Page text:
The title of this thread isn’t meant to imply that any readers of this blog have pen names which conceal their true gender. Rather, I’m referring to creating the fictional thoughts of a character in the first person, though a second or third person viewpoint could require adopting a different way of expressing their behaviour if they’re of the opposite gender.
I’ve written twenty short stories and novellas, five novels and about 500 poems and song lyrics. Five of the stories are seen through the eyes of my female protagonist, and there are multiple viewpoints too, including those of women. I try to avoid any of my characters behaving in stereotypical ways that are meant to show their gender – men who can’t cook, women who don’t know how to top-up the oil of their car engine, that sort of thing. I dislike this hackneyed and sexist shorthand, which is lazy, demeaning and doesn’t work anyway.
I think that I’ve done OK in representing my female characters well, and my beta-readers who are all women, have commented that they found them believable. I may have an advantage from my upbringing, which was primarily in female company – sisters, mother, aunts and grandmothers. I’ve also worked in jobs that are dominated by women – teaching, librarianship and counselling. I have eight close friends, and seven of them are women. From all of this, I may have picked up on female attitudes, strengths, worries and, for want of a catch-all term, traits, better than some male writers.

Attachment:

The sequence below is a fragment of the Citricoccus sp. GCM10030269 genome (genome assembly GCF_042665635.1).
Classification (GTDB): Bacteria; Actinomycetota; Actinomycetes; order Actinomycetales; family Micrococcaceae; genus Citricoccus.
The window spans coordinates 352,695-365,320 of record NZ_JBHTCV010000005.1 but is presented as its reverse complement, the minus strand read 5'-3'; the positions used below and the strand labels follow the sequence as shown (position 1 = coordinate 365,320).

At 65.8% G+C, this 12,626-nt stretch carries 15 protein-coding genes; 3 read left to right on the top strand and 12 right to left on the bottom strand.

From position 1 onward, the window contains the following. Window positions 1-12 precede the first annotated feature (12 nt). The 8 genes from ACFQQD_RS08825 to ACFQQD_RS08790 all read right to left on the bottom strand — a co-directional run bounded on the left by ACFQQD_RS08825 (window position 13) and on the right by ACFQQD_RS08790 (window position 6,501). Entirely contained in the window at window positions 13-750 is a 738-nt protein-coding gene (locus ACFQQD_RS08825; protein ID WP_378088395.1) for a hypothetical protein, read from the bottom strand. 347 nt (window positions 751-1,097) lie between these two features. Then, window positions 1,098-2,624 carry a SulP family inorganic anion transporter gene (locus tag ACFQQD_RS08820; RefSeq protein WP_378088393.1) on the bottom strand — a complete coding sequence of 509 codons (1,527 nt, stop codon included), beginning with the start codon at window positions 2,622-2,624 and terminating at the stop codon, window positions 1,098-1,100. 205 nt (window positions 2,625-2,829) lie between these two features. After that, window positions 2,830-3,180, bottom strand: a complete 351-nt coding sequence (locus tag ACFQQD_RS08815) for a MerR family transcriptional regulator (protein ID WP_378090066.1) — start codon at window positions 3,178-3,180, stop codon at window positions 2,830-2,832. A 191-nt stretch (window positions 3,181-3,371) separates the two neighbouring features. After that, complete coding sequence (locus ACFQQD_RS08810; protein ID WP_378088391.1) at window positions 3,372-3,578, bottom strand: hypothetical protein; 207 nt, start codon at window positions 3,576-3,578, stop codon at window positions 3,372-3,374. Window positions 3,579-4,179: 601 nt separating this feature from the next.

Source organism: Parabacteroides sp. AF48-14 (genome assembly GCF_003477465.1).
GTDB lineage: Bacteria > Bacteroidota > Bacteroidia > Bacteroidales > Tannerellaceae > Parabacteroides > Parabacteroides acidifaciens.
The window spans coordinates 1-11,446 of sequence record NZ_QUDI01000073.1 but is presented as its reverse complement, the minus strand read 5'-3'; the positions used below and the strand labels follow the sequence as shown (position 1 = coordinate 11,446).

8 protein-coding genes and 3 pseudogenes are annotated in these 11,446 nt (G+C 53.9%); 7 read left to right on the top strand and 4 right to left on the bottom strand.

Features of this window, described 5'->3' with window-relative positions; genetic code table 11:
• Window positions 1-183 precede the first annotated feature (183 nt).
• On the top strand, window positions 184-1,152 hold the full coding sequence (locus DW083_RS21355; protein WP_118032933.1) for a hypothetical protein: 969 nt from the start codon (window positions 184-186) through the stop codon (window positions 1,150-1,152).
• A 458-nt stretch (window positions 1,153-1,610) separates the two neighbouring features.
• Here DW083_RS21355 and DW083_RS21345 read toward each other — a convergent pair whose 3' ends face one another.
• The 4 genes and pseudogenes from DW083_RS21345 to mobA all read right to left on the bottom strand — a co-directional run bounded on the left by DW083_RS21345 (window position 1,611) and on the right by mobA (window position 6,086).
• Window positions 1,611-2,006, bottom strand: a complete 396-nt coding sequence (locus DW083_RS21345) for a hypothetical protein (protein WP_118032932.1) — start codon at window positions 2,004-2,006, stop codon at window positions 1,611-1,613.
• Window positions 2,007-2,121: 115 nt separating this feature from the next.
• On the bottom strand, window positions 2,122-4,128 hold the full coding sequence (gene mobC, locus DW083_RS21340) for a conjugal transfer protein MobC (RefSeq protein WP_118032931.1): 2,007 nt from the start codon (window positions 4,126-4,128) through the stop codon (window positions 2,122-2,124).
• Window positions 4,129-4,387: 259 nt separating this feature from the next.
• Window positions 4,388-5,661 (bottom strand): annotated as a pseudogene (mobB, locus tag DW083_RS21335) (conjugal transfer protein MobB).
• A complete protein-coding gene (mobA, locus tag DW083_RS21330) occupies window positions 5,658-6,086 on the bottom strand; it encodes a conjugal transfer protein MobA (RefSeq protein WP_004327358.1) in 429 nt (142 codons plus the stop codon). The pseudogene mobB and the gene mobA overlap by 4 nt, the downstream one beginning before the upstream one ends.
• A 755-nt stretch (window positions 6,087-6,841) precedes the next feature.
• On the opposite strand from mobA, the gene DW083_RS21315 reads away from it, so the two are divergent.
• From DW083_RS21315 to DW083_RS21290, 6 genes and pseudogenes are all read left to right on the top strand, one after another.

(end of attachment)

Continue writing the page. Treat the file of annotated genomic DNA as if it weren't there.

I can’t say that I noticed inhabiting my female character’s persona affected me greatly, though it certainly altered novelist Elizabeth Day’s writing and behaviour when she penned a novel, Paradise City, that has an alpha-male as the protagonist.
I’m not trying to start a war between the sexes with this post. I’m tempted to have one of the characters in my next Cornish Detective novel be transitioning from one sex to the other, which would certainly throw open different points of view.
I avoid writing anything sexist, unless it’s to show some flaw in a character, but there’s a lot of casual reverse sexism in advertising and even in the routines of supposedly politically correct comedians. I saw a book advertised recently, by Bridget Christie, which is called A Book For Her and which has the tag line beneath the title *And for him, if he can read
Imagine the outrage that cover would cause had the book been written by a male comedian, and the disparaging remark was made about women being illiterate….